In amongst all the grim lockdown drama, here are a few more little snippets of things that have happened over the last few months, odd little anecdotes from our lives. Spoiler alert – these are mostly boring stories about some adorable thing my precious baby girl did – I’m aware that when most parents get in the zone droning on about their little darlings, most people reach for the sick bag or nod politely while fantasising about pulling the fire alarm to make it stop. In other words, these anecdotes will be mediocre at best, and you have been warned – read on at your own risk.
Here they are, in no particular order:
My daughter was quite a fussy eater when she first arrived, with quite a limited range of things she would eat. Then suddenly out of the blue she became much more adventurous with food, and started trying lots of new things like eggs and melon and fishcakes and broccolli and hummous. I am not sure I can adequately describe the heady thrill of convincing a toddler to eat something new for the first time – it feels amazing!
A lesson in Hubris:
Too tired to wait for the evening’s washing load to run and hang out, you believe you have beaten the system by cleverly setting the delay timer on the machine so it will come on at 7am and the laundry will be done in perfect time to hang out to dry before your morning toddler group.
You smugly go to bed early, believing that you are winning the war on laundry and are amazing.
Only to be woken up at 4am by the sound of your washing machine starting up, and, unable to go back to sleep, you spend the next two hours lying in bed pondering how your laundry maths could be so, so wrong, while listening to the triumphant machine loudly filling, agitating, and draining just to spite you.
On a recent train journey I tripped over the wheel of the buggy coming down a ramp off the train, while wearing an enormous rucksack and laden down with bags. I fell down hard, and watched in horror as the buggy rolled away from me, my fingertips just grazing the handle as it rolled out of my reach and slowly headed towards the big drop on the opposite empty platform. Utter horror and fear pulsed through me, and I couldn’t even get up as the weight of my rucksack made getting off the floor almost impossible. Luckily there were plenty of people nearby and at least three dived for the buggy and stopped it – and then kindly helped me up. It was very frightening, though my daughter didn’t notice that anything had happened at all.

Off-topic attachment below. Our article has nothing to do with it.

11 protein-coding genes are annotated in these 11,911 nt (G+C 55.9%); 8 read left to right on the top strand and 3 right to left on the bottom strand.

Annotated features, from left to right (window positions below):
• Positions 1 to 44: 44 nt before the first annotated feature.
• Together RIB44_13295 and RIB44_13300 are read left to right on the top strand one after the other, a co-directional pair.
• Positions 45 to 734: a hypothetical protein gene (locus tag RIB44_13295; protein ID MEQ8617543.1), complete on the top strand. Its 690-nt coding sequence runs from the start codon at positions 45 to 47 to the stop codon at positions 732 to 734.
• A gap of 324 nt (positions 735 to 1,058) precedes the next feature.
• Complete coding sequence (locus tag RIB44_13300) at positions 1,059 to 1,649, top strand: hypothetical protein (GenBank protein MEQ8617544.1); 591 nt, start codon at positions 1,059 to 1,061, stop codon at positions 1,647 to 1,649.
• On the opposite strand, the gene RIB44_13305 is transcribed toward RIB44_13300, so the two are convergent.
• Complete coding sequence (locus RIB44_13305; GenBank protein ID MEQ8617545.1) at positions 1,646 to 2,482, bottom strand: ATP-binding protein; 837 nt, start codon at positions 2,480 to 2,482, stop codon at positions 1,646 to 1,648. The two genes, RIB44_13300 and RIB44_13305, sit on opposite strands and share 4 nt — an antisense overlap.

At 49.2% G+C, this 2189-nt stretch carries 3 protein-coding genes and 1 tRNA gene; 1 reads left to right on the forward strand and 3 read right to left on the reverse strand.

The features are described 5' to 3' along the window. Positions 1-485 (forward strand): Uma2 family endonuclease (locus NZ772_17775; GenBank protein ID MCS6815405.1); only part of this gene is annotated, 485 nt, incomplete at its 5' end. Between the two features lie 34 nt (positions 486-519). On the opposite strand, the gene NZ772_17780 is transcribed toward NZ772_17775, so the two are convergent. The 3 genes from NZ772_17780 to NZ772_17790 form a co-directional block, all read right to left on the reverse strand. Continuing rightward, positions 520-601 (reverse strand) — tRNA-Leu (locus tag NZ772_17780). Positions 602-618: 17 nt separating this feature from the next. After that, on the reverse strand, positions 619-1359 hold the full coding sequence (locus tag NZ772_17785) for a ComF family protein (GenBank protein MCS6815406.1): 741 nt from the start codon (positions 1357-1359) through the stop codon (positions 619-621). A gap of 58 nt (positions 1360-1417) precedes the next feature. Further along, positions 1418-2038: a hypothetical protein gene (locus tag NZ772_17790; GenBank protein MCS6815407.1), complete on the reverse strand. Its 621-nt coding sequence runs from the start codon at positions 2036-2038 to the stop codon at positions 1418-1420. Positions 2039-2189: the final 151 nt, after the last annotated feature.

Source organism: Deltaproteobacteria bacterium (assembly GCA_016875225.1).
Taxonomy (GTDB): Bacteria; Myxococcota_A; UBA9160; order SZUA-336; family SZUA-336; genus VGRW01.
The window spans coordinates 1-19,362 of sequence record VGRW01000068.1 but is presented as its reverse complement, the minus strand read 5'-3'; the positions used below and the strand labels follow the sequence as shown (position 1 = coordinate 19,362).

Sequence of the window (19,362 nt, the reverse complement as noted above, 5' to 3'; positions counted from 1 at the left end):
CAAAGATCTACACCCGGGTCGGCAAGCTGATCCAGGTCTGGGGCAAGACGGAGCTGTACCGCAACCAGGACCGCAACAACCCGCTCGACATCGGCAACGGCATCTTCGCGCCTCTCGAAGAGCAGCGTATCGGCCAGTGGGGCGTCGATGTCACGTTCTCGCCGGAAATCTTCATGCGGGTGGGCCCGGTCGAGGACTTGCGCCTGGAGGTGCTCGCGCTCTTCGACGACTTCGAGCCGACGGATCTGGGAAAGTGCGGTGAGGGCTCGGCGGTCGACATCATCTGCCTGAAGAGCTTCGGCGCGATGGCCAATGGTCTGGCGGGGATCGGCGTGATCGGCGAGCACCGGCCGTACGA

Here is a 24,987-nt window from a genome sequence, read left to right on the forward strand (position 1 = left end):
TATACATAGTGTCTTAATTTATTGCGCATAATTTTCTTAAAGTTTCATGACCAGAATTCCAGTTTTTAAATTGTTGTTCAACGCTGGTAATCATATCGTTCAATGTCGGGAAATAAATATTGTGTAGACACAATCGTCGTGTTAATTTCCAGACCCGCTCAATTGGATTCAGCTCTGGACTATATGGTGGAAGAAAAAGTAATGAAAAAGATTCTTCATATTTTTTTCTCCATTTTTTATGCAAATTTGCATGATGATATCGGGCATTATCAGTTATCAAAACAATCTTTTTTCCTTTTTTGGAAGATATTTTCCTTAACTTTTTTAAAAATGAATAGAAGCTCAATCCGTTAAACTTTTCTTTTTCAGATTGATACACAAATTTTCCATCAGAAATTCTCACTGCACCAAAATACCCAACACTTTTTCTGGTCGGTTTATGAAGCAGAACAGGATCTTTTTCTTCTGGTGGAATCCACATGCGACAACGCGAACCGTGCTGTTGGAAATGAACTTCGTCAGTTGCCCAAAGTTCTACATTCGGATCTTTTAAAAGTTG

I am not a fan of baby talk at all, but there is one word my daughter consistently mispronounces in an adorable way, and that is her bottle, which she calls her “bopple”. It’s so freaking cute it’s frankly ridiculous but I secretly want her to call it that forever. Also once we were lying in bed pointing to and naming body parts (foot, arm, knee, etc) and she pointed to the stars on her pyjamas and said “star” so I pointed to the rainbow and said “rainbow”. As it happened to be on the knee of her pyjamas, she shook her head and declared it was a “kneebow”.
She has learnt that when her food is too hot we blow on it to cool it down, but has not yet worked out that this does not translate to other hot things. Recently she touched the radiator, and said “Mama it’s hot!” and then started blowing on it really hard. Cracked me up. Then the other day she was busy drawing loads of dots on a piece of paper. She then informed me they were peas and started blowing on them because they were hot too!
Before I adopted one of the most random things I worried about was smell. Everyone has their own unique smell, and we get used to our friends and families’ unique smells, but strangers often smell, well, strange. There is a lot of emphasis on smells for the children as a sensory link, so we were told to wash all our clothes and bed linen in the same detergent that the foster carer uses to try and make things smell similar for the child and make the transition easier. I often thought about how long it might take to get used to my kid’s smell, and what if they smelt weird or not nice? I have lived with more than one lodger with a rather pungent body odour that I never adjusted to, and some friend’s children smell pretty whiffy sometimes and was wondering how easily I might adjust to this.
However I was pleasantly surprised to discover that I LOVE my daughter’s smell. Pretty much from the word go, she smelled delicious. Her hair always smells amazing, but that’s mostly all her hair products that smell lovely. But every morning, when I wake up with her snuggled in my arms I can’t help but take a deep breath and just love the smell of her skin. Weirdly, she smells a little bit like chocolate, which seems impossible, and I figured maybe it’s just in my head, but she really does smell faintly of chocolate every morning – it’s the weirdest thing.
At least, it was weird and baffling until I remembered, 10 months in, that we use cocoa butter on her skin every night after her bath, so that probably explains why she smells like chocolate! Duh!
As her language develops, she has gotten more words and started using sentences, but I find it really funny and fascinating how her grammar has developed. She has grasped the use of the word “it” but seems to always say it right before the thing she is describing, rendering it pointless but amusing.